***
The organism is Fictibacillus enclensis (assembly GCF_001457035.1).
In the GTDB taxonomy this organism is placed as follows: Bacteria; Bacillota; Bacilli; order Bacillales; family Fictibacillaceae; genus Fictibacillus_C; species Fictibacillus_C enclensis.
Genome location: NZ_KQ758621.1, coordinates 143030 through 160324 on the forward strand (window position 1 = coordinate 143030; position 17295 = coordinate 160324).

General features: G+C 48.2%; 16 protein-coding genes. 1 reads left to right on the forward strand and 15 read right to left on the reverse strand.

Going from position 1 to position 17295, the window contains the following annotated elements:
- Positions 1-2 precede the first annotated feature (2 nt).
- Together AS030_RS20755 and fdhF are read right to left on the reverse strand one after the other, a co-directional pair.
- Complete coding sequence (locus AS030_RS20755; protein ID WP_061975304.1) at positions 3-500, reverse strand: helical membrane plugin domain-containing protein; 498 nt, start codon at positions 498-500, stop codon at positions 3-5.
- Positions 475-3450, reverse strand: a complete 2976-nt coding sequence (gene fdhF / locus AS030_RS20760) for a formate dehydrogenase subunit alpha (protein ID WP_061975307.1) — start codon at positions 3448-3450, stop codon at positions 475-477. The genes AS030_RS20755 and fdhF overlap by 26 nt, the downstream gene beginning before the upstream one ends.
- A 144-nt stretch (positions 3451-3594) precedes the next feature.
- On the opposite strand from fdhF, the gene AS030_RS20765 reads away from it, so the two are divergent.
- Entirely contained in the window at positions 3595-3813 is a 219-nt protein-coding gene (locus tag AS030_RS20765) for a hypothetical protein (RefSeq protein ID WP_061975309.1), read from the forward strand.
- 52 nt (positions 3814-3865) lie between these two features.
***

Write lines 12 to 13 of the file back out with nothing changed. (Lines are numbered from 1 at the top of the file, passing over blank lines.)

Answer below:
- Entirely contained in the window at positions 3595-3813 is a 219-nt protein-coding gene (locus tag AS030_RS20765) for a hypothetical protein (RefSeq protein ID WP_061975309.1), read from the forward strand.
- 52 nt (positions 3814-3865) lie between these two features.